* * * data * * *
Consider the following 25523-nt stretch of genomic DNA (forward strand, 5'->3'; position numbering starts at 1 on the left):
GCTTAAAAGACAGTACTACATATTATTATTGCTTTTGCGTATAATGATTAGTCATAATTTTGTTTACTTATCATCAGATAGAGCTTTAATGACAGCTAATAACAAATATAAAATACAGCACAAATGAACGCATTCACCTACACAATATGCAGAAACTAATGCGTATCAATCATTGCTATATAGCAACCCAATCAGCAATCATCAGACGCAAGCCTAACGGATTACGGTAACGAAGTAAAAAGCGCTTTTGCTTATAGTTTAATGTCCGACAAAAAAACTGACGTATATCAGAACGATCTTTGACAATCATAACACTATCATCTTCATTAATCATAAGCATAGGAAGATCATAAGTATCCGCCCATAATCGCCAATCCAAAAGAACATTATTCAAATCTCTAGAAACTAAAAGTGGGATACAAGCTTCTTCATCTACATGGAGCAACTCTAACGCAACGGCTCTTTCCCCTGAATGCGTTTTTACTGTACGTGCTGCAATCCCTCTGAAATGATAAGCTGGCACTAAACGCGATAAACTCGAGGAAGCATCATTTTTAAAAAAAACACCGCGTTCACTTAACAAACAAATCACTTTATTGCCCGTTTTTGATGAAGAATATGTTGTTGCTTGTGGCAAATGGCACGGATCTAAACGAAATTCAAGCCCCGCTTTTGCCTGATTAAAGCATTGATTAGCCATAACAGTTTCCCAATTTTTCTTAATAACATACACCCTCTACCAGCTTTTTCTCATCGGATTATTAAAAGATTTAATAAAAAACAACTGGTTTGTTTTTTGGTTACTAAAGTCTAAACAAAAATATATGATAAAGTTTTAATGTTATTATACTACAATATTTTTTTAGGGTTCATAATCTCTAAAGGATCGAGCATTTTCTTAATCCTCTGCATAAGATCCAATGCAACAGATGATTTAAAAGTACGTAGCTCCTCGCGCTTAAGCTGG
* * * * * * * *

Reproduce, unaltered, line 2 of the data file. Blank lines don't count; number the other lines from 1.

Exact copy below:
GCTTAAAAGACAGTACTACATATTATTATTGCTTTTGCGTATAATGATTAGTCATAATTTTGTTTACTTATCATCAGATAGAGCTTTAATGACAGCTAATAACAAATATAAAATACAGCACAAATGAACGCATTCACCTACACAATATGCAGAAACTAATGCGTATCAATCATTGCTATATAGCAACCCAATCAGCAATCATCAGACGCAAGCCTAACGGATTACGGTAACGAAGTAAAAAGCGCTTTTGCTTATAGTTTAATGTCCGACAAAAAAACTGACGTATATCAGAACGATCTTTGACAATCATAACACTATCATCTTCATTAATCATAAGCATAGGAAGATCATAAGTATCCGCCCATAATCGCCAATCCAAAAGAACATTATTCAAATCTCTAGAAACTAAAAGTGGGATACAAGCTTCTTCATCTACATGGAGCAACTCTAACGCAACGGCTCTTTCCCCTGAATGCGTTTTTACTGTACGTGCTGCAATCCCTCTGAAATGATAAGCTGGCACTAAACGCGATAAACTCGAGGAAGCATCATTTTTAAAAAAAACACCGCGTTCACTTAACAAACAAATCACTTTATTGCCCGTTTTTGATGAAGAATATGTTGTTGCTTGTGGCAAATGGCACGGATCTAAACGAAATTCAAGCCCCGCTTTTGCCTGATTAAAGCATTGATTAGCCATAACAGTTTCCCAATTTTTCTTAATAACATACACCCTCTACCAGCTTTTTCTCATCGGATTATTAAAAGATTTAATAAAAAACAACTGGTTTGTTTTTTGGTTACTAAAGTCTAAACAAAAATATATGATAAAGTTTTAATGTTATTATACTACAATATTTTTTTAGGGTTCATAATCTCTAAAGGATCGAGCATTTTCTTAATCCTCTGCATAAGATCCAATGCAACAGATGATTTAAAAGTACGTAGCTCCTCGCGCTTAAGCTGG